Sunday

26th May 2019

EU looks to African dictators for migration solutions

  • Smugglers and irregular migrants gravitate to a Libya in turmoil (Photo: Sebastia Giralt)

The EU is turning to African dictators to help counter a multitude of threats as it steps up efforts to tighten border controls and renew counter-terrorism initiatives.

Dimitris Avramopoulos, the commission’s top man on migration and home affairs, told reporters last week following a two-day marathon meeting of EU justice and home affairs meetings in Brussels that “we are confronted with increasing pressures at our external borders and inside the European Union”.

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Discussions included the issues surrounding the threat of foreign fighters returning to Europe after fighting for IS, getting the European parliament to sign off controversial data sharing agreements, border surveillance, and migration.

Part of the migration strategy was already hammered out in Rome at the end of November.

The Italian EU presidency had organised and launched the so-called Khartoum Process to try and prevent asylum seekers from going via countries such as Libya to get to the EU.

Around 114,000 migrants, asylum seekers, and refugees were detected in the central Mediterranean region in the first eight months of 2014. This represents a six -fold increase from 2013.

Criticized for being a pull factor by its many detractors, the end of Italy’s search and rescue operation Mare Nostrum has not stemmed the flow of people risking their lives to cross the Mediterranean.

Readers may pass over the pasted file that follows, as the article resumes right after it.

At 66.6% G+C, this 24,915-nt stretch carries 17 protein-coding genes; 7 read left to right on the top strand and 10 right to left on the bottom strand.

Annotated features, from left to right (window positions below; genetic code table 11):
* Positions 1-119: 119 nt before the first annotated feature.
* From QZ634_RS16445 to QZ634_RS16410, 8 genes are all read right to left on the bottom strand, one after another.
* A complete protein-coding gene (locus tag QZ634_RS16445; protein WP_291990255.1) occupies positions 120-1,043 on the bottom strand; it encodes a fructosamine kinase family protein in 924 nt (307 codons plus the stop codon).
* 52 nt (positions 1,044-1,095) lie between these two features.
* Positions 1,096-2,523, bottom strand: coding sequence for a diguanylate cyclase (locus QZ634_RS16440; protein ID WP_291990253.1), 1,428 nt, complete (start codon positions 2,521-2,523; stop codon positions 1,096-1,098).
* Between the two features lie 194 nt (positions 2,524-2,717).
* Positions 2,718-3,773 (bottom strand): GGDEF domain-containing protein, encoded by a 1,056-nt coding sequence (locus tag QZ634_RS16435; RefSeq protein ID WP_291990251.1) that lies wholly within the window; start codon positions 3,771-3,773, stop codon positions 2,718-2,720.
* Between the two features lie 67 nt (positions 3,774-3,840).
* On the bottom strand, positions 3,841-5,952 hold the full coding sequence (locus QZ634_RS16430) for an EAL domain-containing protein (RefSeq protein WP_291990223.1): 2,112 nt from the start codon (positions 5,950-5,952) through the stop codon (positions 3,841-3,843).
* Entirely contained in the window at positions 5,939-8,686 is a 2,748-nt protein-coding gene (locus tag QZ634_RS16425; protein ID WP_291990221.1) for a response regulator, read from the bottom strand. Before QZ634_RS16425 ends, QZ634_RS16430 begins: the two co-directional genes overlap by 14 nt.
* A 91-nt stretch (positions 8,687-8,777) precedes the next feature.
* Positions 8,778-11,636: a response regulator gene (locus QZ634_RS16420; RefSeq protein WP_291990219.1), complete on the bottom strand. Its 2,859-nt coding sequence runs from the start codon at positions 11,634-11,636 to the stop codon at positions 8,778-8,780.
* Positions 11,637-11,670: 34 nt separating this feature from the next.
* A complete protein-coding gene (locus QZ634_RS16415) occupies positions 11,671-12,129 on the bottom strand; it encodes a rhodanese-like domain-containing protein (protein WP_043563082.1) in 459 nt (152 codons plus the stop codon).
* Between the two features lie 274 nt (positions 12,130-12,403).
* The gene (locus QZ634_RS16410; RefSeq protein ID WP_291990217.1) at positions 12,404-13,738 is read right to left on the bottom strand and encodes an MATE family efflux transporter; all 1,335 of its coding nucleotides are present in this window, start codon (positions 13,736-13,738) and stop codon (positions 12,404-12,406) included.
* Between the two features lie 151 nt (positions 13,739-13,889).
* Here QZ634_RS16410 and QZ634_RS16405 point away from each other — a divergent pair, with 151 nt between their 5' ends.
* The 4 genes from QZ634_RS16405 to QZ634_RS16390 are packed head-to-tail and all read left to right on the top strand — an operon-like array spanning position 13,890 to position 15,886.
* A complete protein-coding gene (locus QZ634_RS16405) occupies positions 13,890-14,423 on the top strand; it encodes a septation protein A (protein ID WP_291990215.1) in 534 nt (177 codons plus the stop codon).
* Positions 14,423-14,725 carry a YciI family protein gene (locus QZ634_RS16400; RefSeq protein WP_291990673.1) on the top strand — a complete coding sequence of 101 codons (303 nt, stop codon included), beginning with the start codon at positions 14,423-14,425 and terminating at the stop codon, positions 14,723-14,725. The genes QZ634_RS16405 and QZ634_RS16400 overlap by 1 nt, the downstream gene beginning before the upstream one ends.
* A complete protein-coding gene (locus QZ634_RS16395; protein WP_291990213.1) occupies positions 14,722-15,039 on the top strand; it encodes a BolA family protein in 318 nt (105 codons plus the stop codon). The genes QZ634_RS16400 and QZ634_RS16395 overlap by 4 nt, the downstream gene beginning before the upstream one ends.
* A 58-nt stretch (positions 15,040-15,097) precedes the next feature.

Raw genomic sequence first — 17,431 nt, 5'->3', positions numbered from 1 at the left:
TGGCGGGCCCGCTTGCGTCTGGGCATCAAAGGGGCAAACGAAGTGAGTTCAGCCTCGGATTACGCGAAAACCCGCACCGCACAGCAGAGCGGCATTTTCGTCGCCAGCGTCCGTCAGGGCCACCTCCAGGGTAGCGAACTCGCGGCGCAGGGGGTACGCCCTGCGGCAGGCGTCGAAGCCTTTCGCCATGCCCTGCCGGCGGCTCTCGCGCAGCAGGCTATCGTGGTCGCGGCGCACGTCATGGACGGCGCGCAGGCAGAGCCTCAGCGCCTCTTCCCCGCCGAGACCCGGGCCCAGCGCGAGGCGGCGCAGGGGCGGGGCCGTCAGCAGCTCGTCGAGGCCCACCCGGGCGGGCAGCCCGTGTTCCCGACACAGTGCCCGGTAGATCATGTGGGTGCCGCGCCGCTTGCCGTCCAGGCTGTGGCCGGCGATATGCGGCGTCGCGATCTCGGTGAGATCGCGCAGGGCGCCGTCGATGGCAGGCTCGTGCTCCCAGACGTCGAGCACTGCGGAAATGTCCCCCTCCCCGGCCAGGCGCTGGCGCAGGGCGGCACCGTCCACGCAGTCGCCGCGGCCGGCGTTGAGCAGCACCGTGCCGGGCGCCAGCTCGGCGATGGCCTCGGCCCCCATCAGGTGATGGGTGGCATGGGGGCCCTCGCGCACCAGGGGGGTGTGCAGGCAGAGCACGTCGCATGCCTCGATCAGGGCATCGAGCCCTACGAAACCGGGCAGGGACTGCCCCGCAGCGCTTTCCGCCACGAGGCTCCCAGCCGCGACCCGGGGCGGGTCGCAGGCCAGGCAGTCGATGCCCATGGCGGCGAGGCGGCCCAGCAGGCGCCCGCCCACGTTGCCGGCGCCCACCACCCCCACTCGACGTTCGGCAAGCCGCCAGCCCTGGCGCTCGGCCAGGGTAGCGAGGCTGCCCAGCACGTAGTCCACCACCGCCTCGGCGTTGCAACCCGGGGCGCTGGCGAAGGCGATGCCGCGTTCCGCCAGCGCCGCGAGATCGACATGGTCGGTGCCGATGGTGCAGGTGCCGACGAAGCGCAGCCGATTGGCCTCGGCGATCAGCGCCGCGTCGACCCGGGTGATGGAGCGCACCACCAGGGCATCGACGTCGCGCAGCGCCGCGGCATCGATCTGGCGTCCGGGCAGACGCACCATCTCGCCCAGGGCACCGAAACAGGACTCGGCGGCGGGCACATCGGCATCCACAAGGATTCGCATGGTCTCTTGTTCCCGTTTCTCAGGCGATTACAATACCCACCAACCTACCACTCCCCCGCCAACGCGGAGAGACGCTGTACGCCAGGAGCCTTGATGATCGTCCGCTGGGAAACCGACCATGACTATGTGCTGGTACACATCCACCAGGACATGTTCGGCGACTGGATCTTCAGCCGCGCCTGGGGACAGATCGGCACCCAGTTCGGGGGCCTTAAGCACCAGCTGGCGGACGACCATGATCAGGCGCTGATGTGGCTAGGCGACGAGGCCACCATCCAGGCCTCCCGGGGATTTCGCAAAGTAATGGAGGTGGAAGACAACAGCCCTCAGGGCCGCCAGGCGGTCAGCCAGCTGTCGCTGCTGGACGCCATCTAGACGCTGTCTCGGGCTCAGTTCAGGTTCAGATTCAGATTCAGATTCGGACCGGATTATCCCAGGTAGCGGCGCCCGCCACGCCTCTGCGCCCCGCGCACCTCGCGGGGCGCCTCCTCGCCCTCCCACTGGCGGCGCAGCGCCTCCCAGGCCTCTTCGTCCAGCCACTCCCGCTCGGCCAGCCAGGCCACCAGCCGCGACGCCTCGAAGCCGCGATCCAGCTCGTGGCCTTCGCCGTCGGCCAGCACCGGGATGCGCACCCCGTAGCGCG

Just under 9,000 boat migrants were intercepted within the first week of Triton, the EU-led border surveillance mission that superseded Mare Nostrum on 1 November.

The broad plan now is to step up development projects and crack down on criminal networks by working with some of the countries where people are fleeing from in the first place.

This includes reinforced intelligence sharing, investigation capacities, and information campaigns.

“We have expanded our co-operation with countries outside the European Union, which are either countries of origin or transit countries,” said Avramopoulos.

The Greek commissioner called for respect of human rights when it comes to migration issues. Yet many of the countries the EU will be working with - including Eritrea, Ethiopia, Somalia, Sudan, and South Sudan - are barely functioning states.

All were invited to Rome, along with ministers from other African nations, to discuss migration where they signed the Khartoum declaration.

Sitting at the table was Avramopoulos, the EU’s foreign policy chief Federica Mogherini, and EU interior ministers.

Mogherini’s presence is significant because it indicates that migration is of equal importance to both foreign and home affairs ministers.

Within the mix is a renewed sense of urgency amid recent reports that the Islamic State has set up training camps in eastern Libya.

“Today, instability in Libya is the main issue that one links to irregular migration, so a lot of things hang on this,” said Italy’s minister of interior Angelino Alfano.

At the same time, he described Libya as a breeding ground for a possible terrorist insurgency, which now poses an indirect threat to Europe.

According to a recent report by the EU border agency Frontex, nine out of ten departures in the Mediterranean during 2014 have so far been from Libya. The average price per head is $1,300.

It notes that around 26 percent of the total nationalities detected in 2014 are Eritreans.

Most are fleeing to evade “compulsory, oppressive, and indefinite military service” in the country, says the report.

It is unclear how exactly the European commission and EU ministers intends to work with countries like Eritrea.

But Alfano floated one possible idea.

“They can apply for asylum there in Africa and then when people are awarded asylum, then we will in Europe, offer reception facilities spread throughout the European Union,” he said.

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